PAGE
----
Eric Shimelonis is a composer, conductor and multi- instrumentalist whose work can currently be heard at Round House Theatre in Bengal Tiger At The Baghdad Zoo. His work was recently heard at The Studio Theatre in Time Stands Still. Eric has played in a wide range of venues such as CBGB’S and The Kennedy Center. His works have been heard at Carnegie Hall, He has done music and sound for over 200 plays and composed the music for the Adam Rapp film Winter Passing. He is a recipient of grants from The National Endowment for The Arts and American Society of Composers, Authors and Publishers. He has been nominated for a Drama Desk Award, Lucille Lortel Award, Henry Hewes Design Award, a Big Easy Award and multiple Ambie Awards.
Where did you receive your musical training?
I am mostly self taught actually, but have had some targeted studies at Juilliard, Oberlin, and the Cleveland Institute of Music.
What was your first theatrical composing job?
Just after moving to New York City in 1998, Valentina Fratti at the Miranda Theatre gave me my first shot – composing for a play called The Book of Wren, by Bronwen Denton-Davis. This was a sweet little Medieval era play – something like an off-off Broadway “Game of Thrones.” I made those first recordings using an electronic keyboard – a practice I am lucky to have gotten far away from, having since built an arsenal of instruments and a talented ensemble of friends and colleagues.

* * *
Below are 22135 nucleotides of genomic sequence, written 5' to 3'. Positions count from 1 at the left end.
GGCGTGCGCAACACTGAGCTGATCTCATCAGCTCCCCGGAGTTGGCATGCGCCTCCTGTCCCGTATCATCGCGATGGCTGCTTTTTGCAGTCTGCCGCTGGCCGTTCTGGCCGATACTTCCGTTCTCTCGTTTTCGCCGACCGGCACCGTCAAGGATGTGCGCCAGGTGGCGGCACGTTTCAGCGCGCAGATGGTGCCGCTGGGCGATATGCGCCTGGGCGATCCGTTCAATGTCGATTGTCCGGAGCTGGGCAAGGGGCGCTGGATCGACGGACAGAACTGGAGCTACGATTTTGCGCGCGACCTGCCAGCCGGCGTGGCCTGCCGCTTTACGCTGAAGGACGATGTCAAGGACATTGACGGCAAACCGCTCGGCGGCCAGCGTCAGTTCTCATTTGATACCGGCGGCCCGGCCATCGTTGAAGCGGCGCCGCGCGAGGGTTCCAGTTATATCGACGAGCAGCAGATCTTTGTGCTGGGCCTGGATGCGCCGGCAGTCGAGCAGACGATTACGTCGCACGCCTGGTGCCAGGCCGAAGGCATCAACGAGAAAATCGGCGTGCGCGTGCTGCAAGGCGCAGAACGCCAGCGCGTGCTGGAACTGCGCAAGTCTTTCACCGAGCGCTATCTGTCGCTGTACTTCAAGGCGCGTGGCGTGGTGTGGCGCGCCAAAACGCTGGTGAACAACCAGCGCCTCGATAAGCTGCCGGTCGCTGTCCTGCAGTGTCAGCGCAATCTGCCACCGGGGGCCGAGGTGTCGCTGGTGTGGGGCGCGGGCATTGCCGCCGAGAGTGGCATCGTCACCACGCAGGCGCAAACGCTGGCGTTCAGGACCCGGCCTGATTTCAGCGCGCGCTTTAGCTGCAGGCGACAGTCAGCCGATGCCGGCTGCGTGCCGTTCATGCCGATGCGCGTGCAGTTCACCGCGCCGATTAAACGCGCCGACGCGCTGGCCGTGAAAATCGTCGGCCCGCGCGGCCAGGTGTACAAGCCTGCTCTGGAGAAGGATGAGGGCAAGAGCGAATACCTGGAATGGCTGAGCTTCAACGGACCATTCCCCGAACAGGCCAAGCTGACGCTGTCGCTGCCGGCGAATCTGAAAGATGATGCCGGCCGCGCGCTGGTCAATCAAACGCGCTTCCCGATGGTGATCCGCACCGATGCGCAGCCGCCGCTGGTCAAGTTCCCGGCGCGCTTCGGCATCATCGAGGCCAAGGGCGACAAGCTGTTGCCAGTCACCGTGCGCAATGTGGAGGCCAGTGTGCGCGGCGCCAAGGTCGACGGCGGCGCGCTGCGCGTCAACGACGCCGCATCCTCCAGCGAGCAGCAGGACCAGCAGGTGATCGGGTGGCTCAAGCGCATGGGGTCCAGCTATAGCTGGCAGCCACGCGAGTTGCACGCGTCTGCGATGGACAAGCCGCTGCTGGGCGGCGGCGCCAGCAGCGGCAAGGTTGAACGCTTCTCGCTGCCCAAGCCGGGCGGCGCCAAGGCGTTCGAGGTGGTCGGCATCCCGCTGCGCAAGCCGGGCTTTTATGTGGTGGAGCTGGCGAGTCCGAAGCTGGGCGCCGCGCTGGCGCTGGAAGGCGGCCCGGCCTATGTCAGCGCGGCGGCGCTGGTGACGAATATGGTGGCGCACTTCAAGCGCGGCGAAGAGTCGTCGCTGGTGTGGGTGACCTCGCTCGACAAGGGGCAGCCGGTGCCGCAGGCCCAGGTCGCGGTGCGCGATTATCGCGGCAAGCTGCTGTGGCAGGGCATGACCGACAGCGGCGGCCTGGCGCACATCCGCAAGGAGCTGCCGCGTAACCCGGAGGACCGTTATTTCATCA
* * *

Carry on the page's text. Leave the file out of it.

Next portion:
About how long does it take you to compose the music for a theatrical production?
The typical rehearsal process is around 4 weeks, and I usually use the structure of that process to guide my own. The first reading of a play always does a lot to solidify a concept, and I use those first weeks of rehearsal to make sketches and round out a cycle of themes. I usually finalize the scores and make recordings in the week leading up to tech.
Your main theme for Time Stands Still at The Studio Theatre had a very driving sound to it. What were your first thoughts after reading the play?
I was really impressed by the drive of Sarah, the main character. She gets blown up by an IED in Iraq, and throughout the course of the play fights relentlessly to get back on her feet and go right back to work. Further inspired by seeing Holly Twyford bring this character to life, this music took on its “driving” sound.
What are your next few projects?
I have a couple of exciting shows coming up at Studio Theatre, including An Iliad, which will have composed music for a live, onstage musician playing a bass viol (which resembles a cello but is much older). I am also in rehearsals for Our Class at Theatre J, for which I composed 16 or so songs that will be sung by the cast. I am also looking forward to a couple of shows next year with Roundhouse’s new artistic director Ryan Rilette.